8) Consider intermittent fasting–Intermittent fasting of, say, 15-48 hours in duration, can be a wonderful way to break a weight loss plateau. However, this is best undertaken after you’ve confidently removed all wheat, concluded your wheat withdrawal experience, and all the above strategies have been explored and squared away. Be sure to hydrate vigorously, as dehydration is the most common reason for failing and experiencing symptoms like lightheadedness, nausea, and unexplained fatigue. (People with diabetes or hypertension need to talk to their healthcare provider about the advisability of taking their drugs during a fast.) Intermittent fasting should not be confused with habitual skipping of meals, e.g., always skipping breakfast; habitual and consistent meal skipping actually causes weight gain. If you skip meals, do so in an unpredictable and random pattern, so that your body does not adjust and ratchet down its metabolic rate.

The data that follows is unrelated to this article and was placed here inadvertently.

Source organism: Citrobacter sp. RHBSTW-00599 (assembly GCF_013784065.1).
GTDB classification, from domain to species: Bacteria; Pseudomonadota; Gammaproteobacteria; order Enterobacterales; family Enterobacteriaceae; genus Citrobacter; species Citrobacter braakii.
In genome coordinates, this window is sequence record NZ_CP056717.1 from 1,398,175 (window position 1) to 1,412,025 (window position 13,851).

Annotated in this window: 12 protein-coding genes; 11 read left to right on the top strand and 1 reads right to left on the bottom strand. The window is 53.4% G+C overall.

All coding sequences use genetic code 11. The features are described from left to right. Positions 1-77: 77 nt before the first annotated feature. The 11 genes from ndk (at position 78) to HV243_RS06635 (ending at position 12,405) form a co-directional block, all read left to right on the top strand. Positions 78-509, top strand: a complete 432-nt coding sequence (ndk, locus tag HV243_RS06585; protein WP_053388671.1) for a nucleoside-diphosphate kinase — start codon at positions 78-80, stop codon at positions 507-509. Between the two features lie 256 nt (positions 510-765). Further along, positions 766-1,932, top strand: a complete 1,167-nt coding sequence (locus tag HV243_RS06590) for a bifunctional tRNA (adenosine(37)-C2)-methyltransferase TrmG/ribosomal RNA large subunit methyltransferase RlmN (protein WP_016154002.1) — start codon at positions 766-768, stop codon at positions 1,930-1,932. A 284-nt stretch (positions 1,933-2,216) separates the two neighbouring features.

9) Disrupted bowel flora–Disrupted bowel flora is the rule in modern life, given intermittent exposure to prescription antibiotics, occasional high levels of antibiotic residues in factory farm-raised meats, chlorinated and fluoridated water, Bt toxin in genetically modified corn, and many other factors. Modern bowel flora is enriched in Bacterioides species that cause weight gain. We therefore “seed” our bowels with a high-potency probiotic, then “water and fertilize” our microorganisms with prebiotic fibers/resistant starches, all discussed further here.
One of the most common disrupters of bowel flora are the sweeteners aspartame, sucralose, and saccharine, found in diet sodas, for instance. This explains why people who drink diet soda are no skinnier than people who drink sugared sodas, or even heavier. We therefore eliminate all such sweeteners, including from diet sodas.
Those are the biggies. There are several others, less common, discussed in Wheat Belly Total Health.